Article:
Football Version 11.0 New Features

By Glenn Guzzo

The long-requested squib kickoff option and a shrewder computer manager are among the highlights of Strat-O-Matic’s latest computer football upgrades coming this summer.

Version 11 of the Pro Football game and Version 7 of the College Football game offer the option of a squib kickoff to seriously reduce – but not entirely eliminate – the risk of a return touchdown.

“This is one of the most highly requested features,” SOM Director of Development Bob Winberry explained.

No surprise. Half of the 32 NFL teams rated for their 2010 seasons can return kickoffs for touchdowns. Almost every team will want to use squib kicks at some point in the season. Here’s how it works:

On the kickoff, add 20 yards to the stated yard line (e.g. the 25-yard line instead of the 5) and touchbacks are eliminated. Those kicks come down at the 10-yard line instead.

On the return, subtract 15 yards from the stated result (no return can be less than 0 yards or more than 30) – unless the result is Touchdown. While automatic TDs are eliminated, a Touchdown reading results in a Long Gain. That means squib kickoffs reduced Touchdown chances by almost 95 percent.

(Oh, by the way – since squib kickoffs are almost always handled by up-backs rather than the deep men, do not count the return yards on squib kickoffs as part of the deep men’s statistics, even though their cards are used to determine the return yardage.)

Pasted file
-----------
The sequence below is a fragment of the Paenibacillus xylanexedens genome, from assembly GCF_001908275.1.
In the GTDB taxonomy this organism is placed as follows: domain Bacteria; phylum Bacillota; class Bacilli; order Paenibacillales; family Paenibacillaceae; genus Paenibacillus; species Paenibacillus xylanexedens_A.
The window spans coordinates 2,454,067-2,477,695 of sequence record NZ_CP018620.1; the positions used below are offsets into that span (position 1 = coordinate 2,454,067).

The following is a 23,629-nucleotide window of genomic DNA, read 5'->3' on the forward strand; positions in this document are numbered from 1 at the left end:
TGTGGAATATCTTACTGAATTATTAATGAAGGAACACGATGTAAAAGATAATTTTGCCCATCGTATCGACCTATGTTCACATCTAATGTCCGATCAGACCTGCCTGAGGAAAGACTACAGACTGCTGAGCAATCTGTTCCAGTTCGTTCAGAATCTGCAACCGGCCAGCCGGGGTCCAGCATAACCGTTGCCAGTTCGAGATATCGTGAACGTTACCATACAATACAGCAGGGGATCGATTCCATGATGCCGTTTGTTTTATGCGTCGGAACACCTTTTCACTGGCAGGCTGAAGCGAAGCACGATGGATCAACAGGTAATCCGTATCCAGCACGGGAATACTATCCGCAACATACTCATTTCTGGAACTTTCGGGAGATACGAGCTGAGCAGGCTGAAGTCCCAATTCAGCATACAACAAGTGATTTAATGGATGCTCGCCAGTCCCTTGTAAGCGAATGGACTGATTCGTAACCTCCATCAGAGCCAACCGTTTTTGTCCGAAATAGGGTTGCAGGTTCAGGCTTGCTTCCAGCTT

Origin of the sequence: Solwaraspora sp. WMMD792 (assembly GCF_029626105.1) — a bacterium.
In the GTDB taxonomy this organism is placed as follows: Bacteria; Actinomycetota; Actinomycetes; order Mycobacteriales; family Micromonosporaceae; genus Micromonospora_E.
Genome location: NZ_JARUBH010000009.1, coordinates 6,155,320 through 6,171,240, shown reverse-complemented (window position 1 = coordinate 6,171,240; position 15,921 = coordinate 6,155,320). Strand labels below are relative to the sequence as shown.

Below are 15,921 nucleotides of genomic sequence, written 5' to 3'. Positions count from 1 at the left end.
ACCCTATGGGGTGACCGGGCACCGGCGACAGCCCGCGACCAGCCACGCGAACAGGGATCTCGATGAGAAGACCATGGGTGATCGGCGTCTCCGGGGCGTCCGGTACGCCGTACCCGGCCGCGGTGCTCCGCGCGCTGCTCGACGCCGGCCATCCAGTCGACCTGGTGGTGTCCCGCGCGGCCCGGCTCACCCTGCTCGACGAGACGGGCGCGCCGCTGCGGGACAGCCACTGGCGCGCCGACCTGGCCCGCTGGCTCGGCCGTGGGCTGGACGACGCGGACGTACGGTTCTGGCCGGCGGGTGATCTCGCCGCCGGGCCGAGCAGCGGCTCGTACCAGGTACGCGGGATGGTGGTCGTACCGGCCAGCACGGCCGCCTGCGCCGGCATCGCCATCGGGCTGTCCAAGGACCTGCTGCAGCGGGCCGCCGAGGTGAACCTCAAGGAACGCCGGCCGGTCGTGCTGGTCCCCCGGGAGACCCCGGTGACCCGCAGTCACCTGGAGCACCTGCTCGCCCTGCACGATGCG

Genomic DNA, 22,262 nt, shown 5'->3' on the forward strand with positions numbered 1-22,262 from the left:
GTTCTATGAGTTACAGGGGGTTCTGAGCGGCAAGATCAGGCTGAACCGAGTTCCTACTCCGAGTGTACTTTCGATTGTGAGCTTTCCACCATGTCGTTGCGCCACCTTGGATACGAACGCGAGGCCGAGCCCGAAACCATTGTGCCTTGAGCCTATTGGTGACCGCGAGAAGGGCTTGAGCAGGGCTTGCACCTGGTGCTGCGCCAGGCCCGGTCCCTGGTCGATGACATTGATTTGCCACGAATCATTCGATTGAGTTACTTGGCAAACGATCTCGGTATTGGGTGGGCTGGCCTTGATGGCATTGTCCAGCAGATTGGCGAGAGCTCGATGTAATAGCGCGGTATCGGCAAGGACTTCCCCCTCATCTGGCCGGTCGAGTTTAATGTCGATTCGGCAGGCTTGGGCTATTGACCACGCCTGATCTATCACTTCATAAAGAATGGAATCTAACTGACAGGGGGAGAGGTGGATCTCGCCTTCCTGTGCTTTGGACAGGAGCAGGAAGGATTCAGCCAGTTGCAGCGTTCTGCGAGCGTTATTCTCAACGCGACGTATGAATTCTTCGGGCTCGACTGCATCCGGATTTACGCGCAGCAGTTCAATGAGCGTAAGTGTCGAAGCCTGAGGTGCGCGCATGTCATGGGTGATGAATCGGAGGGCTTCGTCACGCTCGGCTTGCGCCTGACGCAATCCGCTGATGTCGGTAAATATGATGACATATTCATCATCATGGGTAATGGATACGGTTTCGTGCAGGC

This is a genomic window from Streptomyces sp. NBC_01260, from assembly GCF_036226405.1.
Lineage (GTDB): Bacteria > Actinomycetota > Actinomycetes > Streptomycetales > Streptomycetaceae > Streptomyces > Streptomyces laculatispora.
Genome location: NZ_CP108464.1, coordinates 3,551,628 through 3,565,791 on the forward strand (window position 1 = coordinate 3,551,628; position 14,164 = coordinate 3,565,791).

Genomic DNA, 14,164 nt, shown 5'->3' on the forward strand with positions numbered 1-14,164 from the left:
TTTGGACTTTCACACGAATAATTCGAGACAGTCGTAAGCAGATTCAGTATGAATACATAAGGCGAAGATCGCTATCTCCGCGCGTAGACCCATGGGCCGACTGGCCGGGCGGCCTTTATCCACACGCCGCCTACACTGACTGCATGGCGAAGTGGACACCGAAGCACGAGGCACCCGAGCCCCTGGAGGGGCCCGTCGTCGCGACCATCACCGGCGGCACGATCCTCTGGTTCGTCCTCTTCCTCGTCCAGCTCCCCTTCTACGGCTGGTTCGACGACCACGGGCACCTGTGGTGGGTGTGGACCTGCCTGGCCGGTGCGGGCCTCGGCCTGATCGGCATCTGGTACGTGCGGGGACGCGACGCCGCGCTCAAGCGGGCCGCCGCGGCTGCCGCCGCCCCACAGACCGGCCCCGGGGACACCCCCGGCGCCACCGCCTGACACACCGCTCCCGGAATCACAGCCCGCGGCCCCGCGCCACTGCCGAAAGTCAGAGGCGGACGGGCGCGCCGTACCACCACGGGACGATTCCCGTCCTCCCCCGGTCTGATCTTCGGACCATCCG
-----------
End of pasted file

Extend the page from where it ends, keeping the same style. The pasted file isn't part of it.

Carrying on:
Though presented in the computer upgrades, this new rule is easily applied to the board game as well.
The computer coach always has been a capable opponent, recognizing your tendencies and manage his own roster. But gamers in leagues wanted more control and more options to customize how the CM would handle their teams on the road. Done:

  • The new 1984 USFL, 1996, and 2010 teams have improved offensive CMs which will choose formations and plays which are more appropriate for the specific game situation.
  • The Computer Manager has been improved regarding accepting and declining fouls when a personal foul occurs and it is added to the result of the play.
  • The computer manager has been updated to make better field goal decisions during overtime.
  • New Computer Manager settings for “Max,” “Generic,” and updated “Universal” computer managers.

The “Max” setting offers the ultimate for those who want to call plays against a more challenging computer manager. Think of “Max” as an aggressive defensive coordinator with an attacking style of play-calling. He’s also much more aware of your play calls and makes more adjustments to that.


The “Generic” setting benefits the human coach who doesn’t want to accept the computer’s defensive formations and run/pass calls very often. When “Generic” is selected, the computer leaves the defense in a 3-4 or 4-3 defense (a nickel when faced with 3 or 4 wide receivers) without linebacker and safety movement. And the default defensive call is Pass. Before the play, the human coach can change any of this, but this starting point ought to speed game play, since most defensive calls are pass. Previously, human coaches often wanted to override the computer’s recommended defensive player movement anyway. Now, when they want to leave their men in formation, the human coaches have no extra clicks to make. A side benefit, Winberry points out, encourages the human coach to think about each choice instead of mindlessly clicking through the computer recommendations.